bad things · API design


I've been poking around in JavaScript recently and one thing that's struck me is the habit of using the same function name for a getter and a setter. So if you want to find out the height of your banner in jQuery you would use $("#banner").height() and if you want to change the height you would use $("#banner").height(100).

This convention is familiar to me, as it was used by Smalltalk. You might get a value with banner height and change it with banner height: 100. Knowing it was a smalltalk convention is enough to expect me to like it, since I have an distant but abiding love for that language. But even the best things have flaws, and I can't hide my dislike for this coding style.

My principal objection is that the act of retrieving data is fundamentally different to that of setting a value, so the names should be more clearly different. [1]

Another reason is the confusion between a setter and a getter that takes an argument. If I see $("#banner").css('height') the general expectation is that it's setting a css property to 'height'. It's only my knowledge of the jQuery API that tells me that css('height') gets the value of the height, which I would update with css('height', 100).

The lack of explicitness between getter and setter is greater in JavaScript than in Smalltalk because there's only one method. Smalltalk is a dynamically typed language, but does overload based on the number of arguments to the method.[2] JavaScript doesn't overload in the language, so the getter and setter shows up as a single method. Documentation can help, but the API itself doesn't distinguish between them. The presence of the extra argument acts as a FlagArgument, which is usually a Bad Thing.

I'm not proposing that Java's ugly getHeight() / setHeight(100) convention is better. I think using a bare value for the getter is usually the best way. My preference is to make any setter clearly stand out.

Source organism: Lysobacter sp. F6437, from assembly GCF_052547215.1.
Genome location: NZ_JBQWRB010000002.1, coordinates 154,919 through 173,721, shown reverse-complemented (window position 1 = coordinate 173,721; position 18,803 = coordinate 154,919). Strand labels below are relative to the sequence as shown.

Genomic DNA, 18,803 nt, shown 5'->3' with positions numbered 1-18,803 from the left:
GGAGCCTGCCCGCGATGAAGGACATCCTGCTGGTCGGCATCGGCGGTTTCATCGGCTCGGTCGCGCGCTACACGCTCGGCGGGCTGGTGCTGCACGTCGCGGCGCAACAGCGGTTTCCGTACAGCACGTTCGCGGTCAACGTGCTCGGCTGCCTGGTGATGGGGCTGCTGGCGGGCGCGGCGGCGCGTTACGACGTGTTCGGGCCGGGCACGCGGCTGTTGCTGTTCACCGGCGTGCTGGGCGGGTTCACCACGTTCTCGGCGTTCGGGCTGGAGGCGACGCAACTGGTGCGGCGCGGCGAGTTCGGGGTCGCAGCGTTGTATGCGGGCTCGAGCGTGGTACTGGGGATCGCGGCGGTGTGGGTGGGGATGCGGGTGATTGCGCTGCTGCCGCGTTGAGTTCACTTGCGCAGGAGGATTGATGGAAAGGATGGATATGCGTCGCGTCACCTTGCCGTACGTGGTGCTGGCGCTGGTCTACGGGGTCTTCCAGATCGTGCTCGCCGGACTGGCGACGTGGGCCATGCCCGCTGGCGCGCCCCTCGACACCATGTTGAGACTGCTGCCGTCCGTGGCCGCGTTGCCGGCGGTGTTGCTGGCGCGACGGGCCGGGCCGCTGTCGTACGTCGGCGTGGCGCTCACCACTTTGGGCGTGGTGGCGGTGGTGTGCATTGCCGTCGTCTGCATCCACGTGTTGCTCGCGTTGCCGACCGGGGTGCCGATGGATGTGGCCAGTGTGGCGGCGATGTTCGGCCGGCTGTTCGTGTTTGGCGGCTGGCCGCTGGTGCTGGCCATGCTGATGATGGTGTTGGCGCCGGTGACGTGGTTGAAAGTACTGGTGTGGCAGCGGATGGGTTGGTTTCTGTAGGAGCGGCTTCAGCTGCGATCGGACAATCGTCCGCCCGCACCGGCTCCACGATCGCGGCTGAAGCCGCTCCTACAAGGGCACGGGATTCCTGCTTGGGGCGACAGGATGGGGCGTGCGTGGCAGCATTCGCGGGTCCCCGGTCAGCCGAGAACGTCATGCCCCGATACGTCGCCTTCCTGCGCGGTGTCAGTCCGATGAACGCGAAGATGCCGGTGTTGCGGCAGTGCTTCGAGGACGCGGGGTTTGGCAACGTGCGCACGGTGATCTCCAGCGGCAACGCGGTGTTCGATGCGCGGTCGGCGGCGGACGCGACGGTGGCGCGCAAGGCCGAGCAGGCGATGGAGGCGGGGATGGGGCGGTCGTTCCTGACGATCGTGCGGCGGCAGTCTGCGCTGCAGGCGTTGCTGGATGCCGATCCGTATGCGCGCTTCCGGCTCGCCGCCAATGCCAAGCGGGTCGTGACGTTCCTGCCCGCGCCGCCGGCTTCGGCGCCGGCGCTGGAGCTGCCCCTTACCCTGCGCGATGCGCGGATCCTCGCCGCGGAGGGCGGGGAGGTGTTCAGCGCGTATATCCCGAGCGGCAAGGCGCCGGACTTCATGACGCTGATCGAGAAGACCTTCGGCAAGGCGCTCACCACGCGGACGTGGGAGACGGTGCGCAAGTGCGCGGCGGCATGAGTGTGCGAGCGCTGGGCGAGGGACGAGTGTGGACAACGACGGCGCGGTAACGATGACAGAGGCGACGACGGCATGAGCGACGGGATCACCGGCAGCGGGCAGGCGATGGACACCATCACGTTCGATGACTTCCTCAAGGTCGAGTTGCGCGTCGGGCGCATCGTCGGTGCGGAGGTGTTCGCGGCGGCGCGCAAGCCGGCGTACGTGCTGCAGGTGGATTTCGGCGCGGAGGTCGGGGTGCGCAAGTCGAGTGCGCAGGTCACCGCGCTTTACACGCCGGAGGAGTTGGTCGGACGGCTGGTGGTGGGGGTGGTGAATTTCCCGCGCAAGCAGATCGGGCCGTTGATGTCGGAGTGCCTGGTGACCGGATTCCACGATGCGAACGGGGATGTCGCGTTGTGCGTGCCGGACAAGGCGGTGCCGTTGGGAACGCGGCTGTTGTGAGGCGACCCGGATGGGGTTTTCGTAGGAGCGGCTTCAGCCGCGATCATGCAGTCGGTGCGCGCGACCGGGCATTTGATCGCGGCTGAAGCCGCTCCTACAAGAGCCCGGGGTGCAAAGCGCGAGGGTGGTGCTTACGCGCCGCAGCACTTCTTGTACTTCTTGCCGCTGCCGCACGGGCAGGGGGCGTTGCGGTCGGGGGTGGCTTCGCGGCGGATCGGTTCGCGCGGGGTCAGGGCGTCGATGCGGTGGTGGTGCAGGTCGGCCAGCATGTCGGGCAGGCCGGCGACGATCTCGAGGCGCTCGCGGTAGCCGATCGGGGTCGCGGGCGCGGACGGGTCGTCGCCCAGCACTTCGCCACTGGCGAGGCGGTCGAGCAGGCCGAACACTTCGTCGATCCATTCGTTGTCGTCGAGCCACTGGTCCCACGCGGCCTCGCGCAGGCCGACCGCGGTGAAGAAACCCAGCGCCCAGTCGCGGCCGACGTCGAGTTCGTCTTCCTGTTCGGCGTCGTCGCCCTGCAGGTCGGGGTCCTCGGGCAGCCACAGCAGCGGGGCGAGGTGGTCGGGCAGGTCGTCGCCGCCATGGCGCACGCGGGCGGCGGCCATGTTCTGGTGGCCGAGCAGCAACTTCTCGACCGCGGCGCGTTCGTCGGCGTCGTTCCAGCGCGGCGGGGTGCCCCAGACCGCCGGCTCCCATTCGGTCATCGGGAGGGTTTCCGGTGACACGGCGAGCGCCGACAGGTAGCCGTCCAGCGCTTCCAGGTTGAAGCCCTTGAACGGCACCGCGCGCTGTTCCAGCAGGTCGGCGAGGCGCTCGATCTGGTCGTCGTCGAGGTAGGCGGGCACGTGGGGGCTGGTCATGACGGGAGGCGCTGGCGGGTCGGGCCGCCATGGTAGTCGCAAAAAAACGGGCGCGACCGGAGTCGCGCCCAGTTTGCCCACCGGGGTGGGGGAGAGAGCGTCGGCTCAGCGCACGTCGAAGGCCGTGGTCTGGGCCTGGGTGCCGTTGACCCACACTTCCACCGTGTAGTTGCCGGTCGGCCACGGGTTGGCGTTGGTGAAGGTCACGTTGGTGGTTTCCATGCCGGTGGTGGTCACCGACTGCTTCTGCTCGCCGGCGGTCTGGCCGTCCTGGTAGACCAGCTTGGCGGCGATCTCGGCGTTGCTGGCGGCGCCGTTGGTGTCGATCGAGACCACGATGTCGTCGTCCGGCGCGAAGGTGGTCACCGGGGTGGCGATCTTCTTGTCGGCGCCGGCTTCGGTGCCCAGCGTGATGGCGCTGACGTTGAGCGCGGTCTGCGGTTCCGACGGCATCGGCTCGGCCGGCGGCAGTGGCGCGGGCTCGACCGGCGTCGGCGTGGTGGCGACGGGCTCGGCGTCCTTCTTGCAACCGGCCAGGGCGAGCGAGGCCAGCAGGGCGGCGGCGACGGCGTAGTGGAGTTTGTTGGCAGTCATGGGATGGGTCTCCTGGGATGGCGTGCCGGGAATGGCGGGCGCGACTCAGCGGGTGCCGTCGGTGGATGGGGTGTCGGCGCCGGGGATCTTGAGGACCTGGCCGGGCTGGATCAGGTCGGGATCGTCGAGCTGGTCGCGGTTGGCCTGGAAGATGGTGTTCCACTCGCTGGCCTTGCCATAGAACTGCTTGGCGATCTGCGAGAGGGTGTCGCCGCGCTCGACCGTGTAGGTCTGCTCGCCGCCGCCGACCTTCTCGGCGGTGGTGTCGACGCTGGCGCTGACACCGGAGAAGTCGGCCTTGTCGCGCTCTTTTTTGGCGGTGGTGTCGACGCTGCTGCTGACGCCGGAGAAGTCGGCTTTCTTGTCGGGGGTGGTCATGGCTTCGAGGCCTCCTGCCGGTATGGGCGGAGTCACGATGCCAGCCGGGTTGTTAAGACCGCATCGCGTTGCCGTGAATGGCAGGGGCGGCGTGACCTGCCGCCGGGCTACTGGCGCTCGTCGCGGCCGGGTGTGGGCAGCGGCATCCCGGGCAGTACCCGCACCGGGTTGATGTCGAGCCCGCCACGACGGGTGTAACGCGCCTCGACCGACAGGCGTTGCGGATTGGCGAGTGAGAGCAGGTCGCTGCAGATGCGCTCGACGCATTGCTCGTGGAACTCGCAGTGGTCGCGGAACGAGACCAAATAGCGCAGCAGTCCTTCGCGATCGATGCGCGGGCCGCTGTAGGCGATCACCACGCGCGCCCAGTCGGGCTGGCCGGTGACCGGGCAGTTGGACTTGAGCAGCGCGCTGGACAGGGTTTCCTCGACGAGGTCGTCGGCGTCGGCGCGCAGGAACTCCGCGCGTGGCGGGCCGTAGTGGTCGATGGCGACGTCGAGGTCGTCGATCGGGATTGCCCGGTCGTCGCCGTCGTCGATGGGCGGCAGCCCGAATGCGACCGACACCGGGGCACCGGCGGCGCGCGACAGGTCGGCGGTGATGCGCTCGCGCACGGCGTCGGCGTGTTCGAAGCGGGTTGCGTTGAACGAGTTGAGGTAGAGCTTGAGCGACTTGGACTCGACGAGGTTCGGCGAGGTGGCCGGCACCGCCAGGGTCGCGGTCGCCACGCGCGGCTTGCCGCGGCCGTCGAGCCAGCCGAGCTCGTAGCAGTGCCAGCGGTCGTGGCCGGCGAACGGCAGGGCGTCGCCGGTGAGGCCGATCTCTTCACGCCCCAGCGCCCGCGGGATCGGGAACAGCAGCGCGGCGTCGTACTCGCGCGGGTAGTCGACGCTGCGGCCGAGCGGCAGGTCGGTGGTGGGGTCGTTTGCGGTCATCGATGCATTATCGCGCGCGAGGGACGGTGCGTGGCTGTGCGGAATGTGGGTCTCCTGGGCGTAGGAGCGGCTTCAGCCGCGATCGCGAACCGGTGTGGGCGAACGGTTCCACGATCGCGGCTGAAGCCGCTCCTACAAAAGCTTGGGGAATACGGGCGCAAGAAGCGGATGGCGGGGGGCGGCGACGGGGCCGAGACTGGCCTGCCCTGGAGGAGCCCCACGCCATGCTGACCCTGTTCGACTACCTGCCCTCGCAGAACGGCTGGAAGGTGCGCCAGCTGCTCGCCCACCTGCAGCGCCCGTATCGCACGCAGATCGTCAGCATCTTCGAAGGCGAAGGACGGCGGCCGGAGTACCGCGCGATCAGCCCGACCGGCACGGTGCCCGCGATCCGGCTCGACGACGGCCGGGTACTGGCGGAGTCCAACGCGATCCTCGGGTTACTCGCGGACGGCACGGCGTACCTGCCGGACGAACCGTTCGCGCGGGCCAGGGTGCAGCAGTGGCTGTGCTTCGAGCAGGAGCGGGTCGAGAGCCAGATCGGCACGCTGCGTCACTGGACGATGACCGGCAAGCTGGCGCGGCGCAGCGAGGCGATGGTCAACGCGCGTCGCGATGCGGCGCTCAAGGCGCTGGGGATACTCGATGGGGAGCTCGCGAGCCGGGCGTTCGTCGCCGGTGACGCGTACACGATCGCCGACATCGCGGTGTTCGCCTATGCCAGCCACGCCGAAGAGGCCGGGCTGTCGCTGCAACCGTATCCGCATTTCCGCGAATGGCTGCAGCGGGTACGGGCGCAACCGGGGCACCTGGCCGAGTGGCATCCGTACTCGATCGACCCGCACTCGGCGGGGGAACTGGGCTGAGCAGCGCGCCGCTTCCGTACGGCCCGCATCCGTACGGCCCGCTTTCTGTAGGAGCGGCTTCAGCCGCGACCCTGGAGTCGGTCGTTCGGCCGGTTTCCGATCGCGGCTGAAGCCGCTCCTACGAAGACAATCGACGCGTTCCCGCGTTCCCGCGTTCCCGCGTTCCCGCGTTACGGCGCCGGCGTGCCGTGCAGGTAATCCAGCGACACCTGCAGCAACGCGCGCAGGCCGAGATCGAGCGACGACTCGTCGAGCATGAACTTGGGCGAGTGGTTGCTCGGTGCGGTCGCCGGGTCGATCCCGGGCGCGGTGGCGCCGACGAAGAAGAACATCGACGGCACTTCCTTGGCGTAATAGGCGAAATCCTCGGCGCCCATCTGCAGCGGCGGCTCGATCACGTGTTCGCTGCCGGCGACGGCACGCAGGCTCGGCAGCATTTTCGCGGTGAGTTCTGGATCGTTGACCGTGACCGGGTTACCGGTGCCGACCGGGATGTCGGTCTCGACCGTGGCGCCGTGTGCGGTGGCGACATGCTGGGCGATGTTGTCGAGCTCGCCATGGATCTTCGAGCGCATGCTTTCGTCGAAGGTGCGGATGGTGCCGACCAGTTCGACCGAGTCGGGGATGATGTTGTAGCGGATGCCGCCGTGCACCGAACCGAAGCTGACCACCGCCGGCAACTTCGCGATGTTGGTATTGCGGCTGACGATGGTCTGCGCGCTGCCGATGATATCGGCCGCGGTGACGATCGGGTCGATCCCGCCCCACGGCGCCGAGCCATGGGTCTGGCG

In general I like to do this through different syntax, so the property setting syntax of C# and Ruby scores best here. In these languages you can get a value with banner.height and change it with banner.height = 100. The point here is that use of assignment clearly signals mutation. You don't get the ambiguity you get between $("#banner").height(100) and $("#banner").css('height') because you would never use = in a getting method.

This approach does, however, depend on a language that supports it. You can't do this with JavaScript [3]. In this cases I'd prefer a bare getter and prefixed setter, so you'd get the value with banner.height() and change it with banner.setHeight(100).

Despite this preference, you do have to follow the conventions of the language you're dealing with. If I were writing Smalltalk again I'd still use height:100 in order retain consistency with the conventions of the language. JavaScript, however, isn't noted for having strong conventions, so here I'd prefer to avoid this convention, even if it is used by jQuery.


1: By getters and setters, I mean methods that look like they get/set a value, but may be implemented in any way - following the UniformAccessPrinciple.

2: Technically it isn't an overload, as 'height' and 'height:' are different names (due to the colon). But it certainly feels like it.

3: Since I posted this, a couple of people pointed out there is now some javascript property syntaxes, although they aren't widely used yet.

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